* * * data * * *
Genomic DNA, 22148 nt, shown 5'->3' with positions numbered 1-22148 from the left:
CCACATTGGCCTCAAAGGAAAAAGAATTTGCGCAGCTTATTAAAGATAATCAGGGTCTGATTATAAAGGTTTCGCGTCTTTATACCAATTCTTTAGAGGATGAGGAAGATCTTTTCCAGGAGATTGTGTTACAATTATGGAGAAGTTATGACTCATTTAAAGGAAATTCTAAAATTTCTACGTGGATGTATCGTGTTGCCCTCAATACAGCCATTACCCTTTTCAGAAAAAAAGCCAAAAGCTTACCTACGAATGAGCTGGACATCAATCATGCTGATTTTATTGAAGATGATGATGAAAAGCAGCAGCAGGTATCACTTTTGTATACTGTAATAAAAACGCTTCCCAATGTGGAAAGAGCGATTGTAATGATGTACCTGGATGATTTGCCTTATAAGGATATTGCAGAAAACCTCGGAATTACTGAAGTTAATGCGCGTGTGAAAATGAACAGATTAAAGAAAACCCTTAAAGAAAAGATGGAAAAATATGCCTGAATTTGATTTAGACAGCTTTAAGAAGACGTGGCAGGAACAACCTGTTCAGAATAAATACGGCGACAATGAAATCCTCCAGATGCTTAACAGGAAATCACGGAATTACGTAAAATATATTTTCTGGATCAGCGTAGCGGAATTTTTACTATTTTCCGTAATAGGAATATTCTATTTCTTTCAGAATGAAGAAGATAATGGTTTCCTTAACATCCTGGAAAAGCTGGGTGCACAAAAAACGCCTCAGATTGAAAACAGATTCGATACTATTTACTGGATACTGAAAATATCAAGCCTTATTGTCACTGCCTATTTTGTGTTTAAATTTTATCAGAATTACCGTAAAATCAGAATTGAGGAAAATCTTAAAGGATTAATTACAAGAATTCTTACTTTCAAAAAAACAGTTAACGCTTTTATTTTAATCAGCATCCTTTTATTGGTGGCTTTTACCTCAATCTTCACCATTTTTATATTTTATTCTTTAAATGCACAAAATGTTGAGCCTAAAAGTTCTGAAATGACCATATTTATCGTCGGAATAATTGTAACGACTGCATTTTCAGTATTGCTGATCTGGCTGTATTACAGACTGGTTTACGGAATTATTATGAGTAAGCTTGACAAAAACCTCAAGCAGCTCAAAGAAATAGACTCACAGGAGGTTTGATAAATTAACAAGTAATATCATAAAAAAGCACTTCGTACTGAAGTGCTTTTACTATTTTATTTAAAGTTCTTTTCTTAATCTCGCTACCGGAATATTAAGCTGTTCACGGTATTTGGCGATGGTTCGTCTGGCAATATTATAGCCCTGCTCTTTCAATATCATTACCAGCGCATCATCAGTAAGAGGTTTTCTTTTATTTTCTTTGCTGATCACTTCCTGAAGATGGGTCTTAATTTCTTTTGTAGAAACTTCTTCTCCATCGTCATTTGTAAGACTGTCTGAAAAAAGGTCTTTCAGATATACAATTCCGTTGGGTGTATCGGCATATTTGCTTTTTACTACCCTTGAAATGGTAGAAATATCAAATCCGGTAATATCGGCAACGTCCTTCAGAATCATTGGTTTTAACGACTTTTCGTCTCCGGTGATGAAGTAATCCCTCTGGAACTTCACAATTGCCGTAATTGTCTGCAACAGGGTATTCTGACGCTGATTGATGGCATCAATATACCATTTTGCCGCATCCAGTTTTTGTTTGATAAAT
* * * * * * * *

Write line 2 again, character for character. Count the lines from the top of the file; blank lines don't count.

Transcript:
CCACATTGGCCTCAAAGGAAAAAGAATTTGCGCAGCTTATTAAAGATAATCAGGGTCTGATTATAAAGGTTTCGCGTCTTTATACCAATTCTTTAGAGGATGAGGAAGATCTTTTCCAGGAGATTGTGTTACAATTATGGAGAAGTTATGACTCATTTAAAGGAAATTCTAAAATTTCTACGTGGATGTATCGTGTTGCCCTCAATACAGCCATTACCCTTTTCAGAAAAAAAGCCAAAAGCTTACCTACGAATGAGCTGGACATCAATCATGCTGATTTTATTGAAGATGATGATGAAAAGCAGCAGCAGGTATCACTTTTGTATACTGTAATAAAAACGCTTCCCAATGTGGAAAGAGCGATTGTAATGATGTACCTGGATGATTTGCCTTATAAGGATATTGCAGAAAACCTCGGAATTACTGAAGTTAATGCGCGTGTGAAAATGAACAGATTAAAGAAAACCCTTAAAGAAAAGATGGAAAAATATGCCTGAATTTGATTTAGACAGCTTTAAGAAGACGTGGCAGGAACAACCTGTTCAGAATAAATACGGCGACAATGAAATCCTCCAGATGCTTAACAGGAAATCACGGAATTACGTAAAATATATTTTCTGGATCAGCGTAGCGGAATTTTTACTATTTTCCGTAATAGGAATATTCTATTTCTTTCAGAATGAAGAAGATAATGGTTTCCTTAACATCCTGGAAAAGCTGGGTGCACAAAAAACGCCTCAGATTGAAAACAGATTCGATACTATTTACTGGATACTGAAAATATCAAGCCTTATTGTCACTGCCTATTTTGTGTTTAAATTTTATCAGAATTACCGTAAAATCAGAATTGAGGAAAATCTTAAAGGATTAATTACAAGAATTCTTACTTTCAAAAAAACAGTTAACGCTTTTATTTTAATCAGCATCCTTTTATTGGTGGCTTTTACCTCAATCTTCACCATTTTTATATTTTATTCTTTAAATGCACAAAATGTTGAGCCTAAAAGTTCTGAAATGACCATATTTATCGTCGGAATAATTGTAACGACTGCATTTTCAGTATTGCTGATCTGGCTGTATTACAGACTGGTTTACGGAATTATTATGAGTAAGCTTGACAAAAACCTCAAGCAGCTCAAAGAAATAGACTCACAGGAGGTTTGATAAATTAACAAGTAATATCATAAAAAAGCACTTCGTACTGAAGTGCTTTTACTATTTTATTTAAAGTTCTTTTCTTAATCTCGCTACCGGAATATTAAGCTGTTCACGGTATTTGGCGATGGTTCGTCTGGCAATATTATAGCCCTGCTCTTTCAATATCATTACCAGCGCATCATCAGTAAGAGGTTTTCTTTTATTTTCTTTGCTGATCACTTCCTGAAGATGGGTCTTAATTTCTTTTGTAGAAACTTCTTCTCCATCGTCATTTGTAAGACTGTCTGAAAAAAGGTCTTTCAGATATACAATTCCGTTGGGTGTATCGGCATATTTGCTTTTTACTACCCTTGAAATGGTAGAAATATCAAATCCGGTAATATCGGCAACGTCCTTCAGAATCATTGGTTTTAACGACTTTTCGTCTCCGGTGATGAAGTAATCCCTCTGGAACTTCACAATTGCCGTAATTGTCTGCAACAGGGTATTCTGACGCTGATTGATGGCATCAATATACCATTTTGCCGCATCCAGTTTTTGTTTGATAAAT